Beware of the Hedge Fund Stampede
There is an old saying in the investment world that bulls make money, bears make money and pigs get slaughtered.
It seems that a lot of hedge funds have been getting greedy these days focusing their attention on a few trades, namely, long energy, short US dollar, and short financials.
But when these highly levered positions unravel and hedge funds have to unwind them or risk getting crushed, you end up getting colossal market swings.
Karl Denninger wrote an interesting post on his blog last week covering this topic which he titled Where's the Kaboom?
I quote the following:
Take your pick last night [August 14th, 2008]. Right after the market closed, the dollar started strengthening again. A lot.
Then, suddenly, the floor dropped out of Gold, and the S&P 500 Futures spiked HARD, with over 2,000 contracts bought at the market.
A few hours later, it happened again. And at 4:30, once more!
What in the Sam Hell is going on?
Simple, really. See, there are what - 8,000 hedge funds? Well, for 7,999 of them (up until the last few days anyway) they have all been in one trade, more or less - short dollar, long energy, short financials.
Nice, if and when it works.
But now that trade has been unraveling at a frightening rate. As the dollar has gotten stronger it has squeezed people. Hard. See, these guys are not just investing the money they get from rich folks all over the world - they are taking that money and borrowing, then investing that.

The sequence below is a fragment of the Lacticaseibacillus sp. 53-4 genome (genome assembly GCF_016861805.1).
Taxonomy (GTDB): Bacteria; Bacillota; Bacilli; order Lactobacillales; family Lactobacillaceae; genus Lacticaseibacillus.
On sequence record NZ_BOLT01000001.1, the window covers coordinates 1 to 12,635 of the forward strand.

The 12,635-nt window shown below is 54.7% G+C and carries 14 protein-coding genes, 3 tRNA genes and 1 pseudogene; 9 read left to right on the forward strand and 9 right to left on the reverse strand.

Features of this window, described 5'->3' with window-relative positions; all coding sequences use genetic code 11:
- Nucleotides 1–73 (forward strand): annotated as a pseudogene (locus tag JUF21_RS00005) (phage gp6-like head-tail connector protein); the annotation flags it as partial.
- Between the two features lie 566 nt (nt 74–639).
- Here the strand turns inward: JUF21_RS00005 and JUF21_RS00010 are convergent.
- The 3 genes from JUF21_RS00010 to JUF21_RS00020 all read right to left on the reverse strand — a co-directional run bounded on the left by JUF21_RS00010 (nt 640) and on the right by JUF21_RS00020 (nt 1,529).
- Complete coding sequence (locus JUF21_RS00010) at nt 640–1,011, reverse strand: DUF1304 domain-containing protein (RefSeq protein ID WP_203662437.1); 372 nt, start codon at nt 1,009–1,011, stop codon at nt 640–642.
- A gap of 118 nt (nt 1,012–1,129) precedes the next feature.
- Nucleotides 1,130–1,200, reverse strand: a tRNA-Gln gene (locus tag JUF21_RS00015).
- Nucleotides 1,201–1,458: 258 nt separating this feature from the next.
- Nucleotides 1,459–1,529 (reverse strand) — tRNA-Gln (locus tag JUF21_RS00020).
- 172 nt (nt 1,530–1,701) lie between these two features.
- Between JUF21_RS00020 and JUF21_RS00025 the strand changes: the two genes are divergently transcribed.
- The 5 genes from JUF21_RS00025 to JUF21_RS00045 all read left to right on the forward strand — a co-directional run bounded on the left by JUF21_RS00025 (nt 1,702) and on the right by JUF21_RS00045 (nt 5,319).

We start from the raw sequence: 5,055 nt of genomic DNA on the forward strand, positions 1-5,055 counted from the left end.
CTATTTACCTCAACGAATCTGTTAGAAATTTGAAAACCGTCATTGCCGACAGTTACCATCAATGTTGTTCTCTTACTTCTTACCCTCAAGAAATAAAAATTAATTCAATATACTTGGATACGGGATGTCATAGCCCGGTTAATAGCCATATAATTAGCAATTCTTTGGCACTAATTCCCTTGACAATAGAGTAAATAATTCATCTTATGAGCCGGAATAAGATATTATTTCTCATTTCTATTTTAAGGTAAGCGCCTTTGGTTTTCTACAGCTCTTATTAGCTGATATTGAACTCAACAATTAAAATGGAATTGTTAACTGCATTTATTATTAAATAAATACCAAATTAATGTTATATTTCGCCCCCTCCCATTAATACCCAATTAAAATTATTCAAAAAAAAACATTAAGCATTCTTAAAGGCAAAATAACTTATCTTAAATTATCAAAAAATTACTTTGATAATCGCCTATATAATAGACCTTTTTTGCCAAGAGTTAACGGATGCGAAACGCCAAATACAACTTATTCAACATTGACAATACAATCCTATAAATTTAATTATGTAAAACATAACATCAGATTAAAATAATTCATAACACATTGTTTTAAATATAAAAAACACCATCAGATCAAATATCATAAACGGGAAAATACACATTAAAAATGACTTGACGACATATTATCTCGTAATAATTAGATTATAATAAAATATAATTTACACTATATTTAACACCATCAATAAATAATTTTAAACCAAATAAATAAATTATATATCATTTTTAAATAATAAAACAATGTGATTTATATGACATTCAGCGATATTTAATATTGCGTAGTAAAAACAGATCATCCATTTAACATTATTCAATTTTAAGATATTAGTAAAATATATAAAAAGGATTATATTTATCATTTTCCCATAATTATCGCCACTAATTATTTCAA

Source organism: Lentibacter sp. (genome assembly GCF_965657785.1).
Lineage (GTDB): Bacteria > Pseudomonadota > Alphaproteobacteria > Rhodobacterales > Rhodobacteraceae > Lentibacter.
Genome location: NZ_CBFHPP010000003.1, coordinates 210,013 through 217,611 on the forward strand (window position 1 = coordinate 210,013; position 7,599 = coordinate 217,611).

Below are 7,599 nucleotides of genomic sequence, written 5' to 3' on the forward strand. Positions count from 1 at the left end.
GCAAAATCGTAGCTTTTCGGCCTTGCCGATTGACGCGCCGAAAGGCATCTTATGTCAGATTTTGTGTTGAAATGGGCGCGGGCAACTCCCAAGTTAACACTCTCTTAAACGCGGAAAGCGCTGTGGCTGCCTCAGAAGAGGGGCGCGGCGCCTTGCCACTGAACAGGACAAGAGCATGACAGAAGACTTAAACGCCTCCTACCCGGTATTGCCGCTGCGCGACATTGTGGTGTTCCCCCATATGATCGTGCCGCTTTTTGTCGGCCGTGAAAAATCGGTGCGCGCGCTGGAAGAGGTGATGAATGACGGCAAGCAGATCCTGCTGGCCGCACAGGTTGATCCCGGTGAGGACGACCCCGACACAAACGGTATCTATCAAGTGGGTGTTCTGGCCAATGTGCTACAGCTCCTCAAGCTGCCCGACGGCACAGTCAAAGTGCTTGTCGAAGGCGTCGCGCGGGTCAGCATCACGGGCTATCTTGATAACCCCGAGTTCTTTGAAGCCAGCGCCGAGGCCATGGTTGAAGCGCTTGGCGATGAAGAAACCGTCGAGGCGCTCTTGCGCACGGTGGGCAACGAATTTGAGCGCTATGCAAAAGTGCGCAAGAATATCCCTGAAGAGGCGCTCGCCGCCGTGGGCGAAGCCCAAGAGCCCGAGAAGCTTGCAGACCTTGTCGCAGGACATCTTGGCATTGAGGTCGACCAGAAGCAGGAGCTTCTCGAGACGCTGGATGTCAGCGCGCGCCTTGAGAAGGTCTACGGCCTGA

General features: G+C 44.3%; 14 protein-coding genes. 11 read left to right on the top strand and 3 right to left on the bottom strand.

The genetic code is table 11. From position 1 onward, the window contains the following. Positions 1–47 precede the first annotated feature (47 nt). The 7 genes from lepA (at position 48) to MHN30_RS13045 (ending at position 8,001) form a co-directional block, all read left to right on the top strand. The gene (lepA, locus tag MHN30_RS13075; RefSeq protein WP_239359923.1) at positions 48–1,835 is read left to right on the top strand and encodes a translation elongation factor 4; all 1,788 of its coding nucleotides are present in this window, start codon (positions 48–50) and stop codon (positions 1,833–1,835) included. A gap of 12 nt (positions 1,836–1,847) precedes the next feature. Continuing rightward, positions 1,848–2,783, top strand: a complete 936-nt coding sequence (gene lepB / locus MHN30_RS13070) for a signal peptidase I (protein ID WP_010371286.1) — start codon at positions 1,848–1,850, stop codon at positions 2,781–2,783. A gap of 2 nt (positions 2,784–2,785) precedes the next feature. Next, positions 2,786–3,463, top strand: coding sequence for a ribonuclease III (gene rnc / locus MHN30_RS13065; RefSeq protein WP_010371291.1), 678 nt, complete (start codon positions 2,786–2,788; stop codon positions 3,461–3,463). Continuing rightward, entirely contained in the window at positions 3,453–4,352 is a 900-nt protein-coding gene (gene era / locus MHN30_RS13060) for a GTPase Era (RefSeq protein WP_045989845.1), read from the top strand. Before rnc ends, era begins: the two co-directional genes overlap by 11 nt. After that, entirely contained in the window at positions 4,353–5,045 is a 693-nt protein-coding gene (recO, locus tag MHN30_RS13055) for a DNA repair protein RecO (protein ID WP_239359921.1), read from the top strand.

So when these bets go bad - oil falls, the dollar goes higher, or any of the "parameters" they've been working get the rug pulled out from under them, they have a huge problem, all at once, and they have a very bad hair day.
That's happening. In spades.
This is where the "recovery" has come from in the stock market the last month or so - you kick the shorts in the nuts and they cover, then the lemmings rushing in, once again listening to the idiotic calls of "the bottom is in" from media outlets like CNBC that will shove a microphone under the snout of anyone who toes that line.
This trade started unwinding slowly, but in the last week or two it has gotten very disorderly and so have the markets.
As credit has continued to deteriorate the weaker hands get flushed and forced out. This causes them to have to buy back their short dollar trade, which spikes the DX. THAT in turn spooks someone else, who then covers a big futures short, which in turn freaks out someone in the gold market, and they dump a big long.
Mr. Denninger adds:
Oh, and those very same Hedgies are some of the guys "guaranteeing" the credit in these default swaps, which means as they go down, credit continues to blow wide, never mind the actual deterioration which is far worse than claimed because these so-called "guarantors" can't actually pay.
What you need to understand is that there is nothing that can be done to stop this. Not by the government, not Bernanke, not The Fed, nobody. The overly-geared will die, one by one, until there is nobody left who has too much gearing on for the trade and credit risk they took.